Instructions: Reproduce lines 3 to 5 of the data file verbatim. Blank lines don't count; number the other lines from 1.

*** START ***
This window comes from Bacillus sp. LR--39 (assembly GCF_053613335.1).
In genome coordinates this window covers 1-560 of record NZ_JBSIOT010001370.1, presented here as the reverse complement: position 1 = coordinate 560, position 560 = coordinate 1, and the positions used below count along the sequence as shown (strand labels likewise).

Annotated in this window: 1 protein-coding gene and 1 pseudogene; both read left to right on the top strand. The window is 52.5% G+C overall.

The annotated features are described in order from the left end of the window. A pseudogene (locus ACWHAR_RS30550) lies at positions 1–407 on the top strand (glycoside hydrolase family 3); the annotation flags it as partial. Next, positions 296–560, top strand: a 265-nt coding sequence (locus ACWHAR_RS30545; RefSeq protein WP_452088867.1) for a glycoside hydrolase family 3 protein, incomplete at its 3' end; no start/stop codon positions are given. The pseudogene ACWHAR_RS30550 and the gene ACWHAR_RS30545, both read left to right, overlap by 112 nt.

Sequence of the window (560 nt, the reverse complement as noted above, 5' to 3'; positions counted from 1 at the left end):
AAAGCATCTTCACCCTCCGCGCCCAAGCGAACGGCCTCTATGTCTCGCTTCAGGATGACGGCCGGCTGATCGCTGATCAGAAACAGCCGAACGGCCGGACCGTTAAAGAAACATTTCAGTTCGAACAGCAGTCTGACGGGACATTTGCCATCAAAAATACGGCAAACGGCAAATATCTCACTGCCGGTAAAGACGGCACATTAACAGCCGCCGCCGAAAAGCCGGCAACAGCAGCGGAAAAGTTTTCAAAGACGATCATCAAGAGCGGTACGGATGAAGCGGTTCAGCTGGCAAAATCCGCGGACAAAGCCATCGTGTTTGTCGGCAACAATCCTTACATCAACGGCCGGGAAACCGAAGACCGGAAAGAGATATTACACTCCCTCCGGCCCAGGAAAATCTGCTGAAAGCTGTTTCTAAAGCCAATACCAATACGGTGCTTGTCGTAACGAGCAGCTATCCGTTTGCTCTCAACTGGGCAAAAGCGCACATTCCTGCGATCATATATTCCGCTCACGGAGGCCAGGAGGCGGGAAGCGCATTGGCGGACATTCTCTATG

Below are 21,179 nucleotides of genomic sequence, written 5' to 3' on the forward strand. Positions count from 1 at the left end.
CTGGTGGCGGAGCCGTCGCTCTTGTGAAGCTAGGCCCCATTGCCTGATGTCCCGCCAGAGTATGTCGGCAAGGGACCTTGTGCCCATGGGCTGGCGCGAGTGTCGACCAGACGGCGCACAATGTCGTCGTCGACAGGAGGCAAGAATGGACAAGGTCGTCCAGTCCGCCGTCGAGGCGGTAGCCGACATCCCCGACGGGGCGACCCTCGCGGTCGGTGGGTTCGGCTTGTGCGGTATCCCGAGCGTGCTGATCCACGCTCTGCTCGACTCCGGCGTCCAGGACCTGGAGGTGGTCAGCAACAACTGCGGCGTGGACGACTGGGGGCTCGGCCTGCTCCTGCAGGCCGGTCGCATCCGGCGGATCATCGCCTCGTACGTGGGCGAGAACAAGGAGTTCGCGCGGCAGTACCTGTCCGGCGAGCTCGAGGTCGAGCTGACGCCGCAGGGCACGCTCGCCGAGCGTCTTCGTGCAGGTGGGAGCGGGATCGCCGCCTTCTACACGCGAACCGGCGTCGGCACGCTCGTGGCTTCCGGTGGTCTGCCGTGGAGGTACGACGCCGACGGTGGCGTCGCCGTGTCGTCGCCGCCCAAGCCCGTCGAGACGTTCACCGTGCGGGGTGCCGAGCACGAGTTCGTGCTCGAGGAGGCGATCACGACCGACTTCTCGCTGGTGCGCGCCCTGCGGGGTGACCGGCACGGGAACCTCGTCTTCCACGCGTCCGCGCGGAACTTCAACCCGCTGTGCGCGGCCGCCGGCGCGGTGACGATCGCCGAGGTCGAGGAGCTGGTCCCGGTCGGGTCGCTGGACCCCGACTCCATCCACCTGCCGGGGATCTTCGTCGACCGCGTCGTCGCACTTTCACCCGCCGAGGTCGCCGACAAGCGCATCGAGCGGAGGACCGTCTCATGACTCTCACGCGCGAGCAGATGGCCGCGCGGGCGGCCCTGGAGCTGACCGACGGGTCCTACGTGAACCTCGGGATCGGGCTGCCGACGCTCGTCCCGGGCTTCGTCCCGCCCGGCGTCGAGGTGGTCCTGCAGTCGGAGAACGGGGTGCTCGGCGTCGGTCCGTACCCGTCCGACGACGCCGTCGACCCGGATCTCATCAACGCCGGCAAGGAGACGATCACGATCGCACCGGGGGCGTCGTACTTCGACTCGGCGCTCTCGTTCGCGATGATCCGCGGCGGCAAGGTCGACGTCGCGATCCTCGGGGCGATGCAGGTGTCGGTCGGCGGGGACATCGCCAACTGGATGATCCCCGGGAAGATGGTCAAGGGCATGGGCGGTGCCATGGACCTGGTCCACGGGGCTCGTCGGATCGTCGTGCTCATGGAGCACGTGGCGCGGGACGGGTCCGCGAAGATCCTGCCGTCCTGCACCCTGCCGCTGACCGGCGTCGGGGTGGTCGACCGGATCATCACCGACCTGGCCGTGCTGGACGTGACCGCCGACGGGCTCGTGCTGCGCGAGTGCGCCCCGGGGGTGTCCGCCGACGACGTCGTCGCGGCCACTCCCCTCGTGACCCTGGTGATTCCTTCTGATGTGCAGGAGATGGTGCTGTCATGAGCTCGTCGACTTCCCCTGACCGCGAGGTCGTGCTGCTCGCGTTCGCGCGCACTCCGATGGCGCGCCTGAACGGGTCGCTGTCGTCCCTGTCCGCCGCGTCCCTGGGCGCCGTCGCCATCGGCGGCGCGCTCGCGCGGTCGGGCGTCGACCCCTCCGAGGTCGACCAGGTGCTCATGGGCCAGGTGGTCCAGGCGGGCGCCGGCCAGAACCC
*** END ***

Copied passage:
Annotated in this window: 1 protein-coding gene and 1 pseudogene; both read left to right on the top strand. The window is 52.5% G+C overall.

The annotated features are described in order from the left end of the window. A pseudogene (locus ACWHAR_RS30550) lies at positions 1–407 on the top strand (glycoside hydrolase family 3); the annotation flags it as partial. Next, positions 296–560, top strand: a 265-nt coding sequence (locus ACWHAR_RS30545; RefSeq protein WP_452088867.1) for a glycoside hydrolase family 3 protein, incomplete at its 3' end; no start/stop codon positions are given. The pseudogene ACWHAR_RS30550 and the gene ACWHAR_RS30545, both read left to right, overlap by 112 nt.

Sequence of the window (560 nt, the reverse complement as noted above, 5' to 3'; positions counted from 1 at the left end):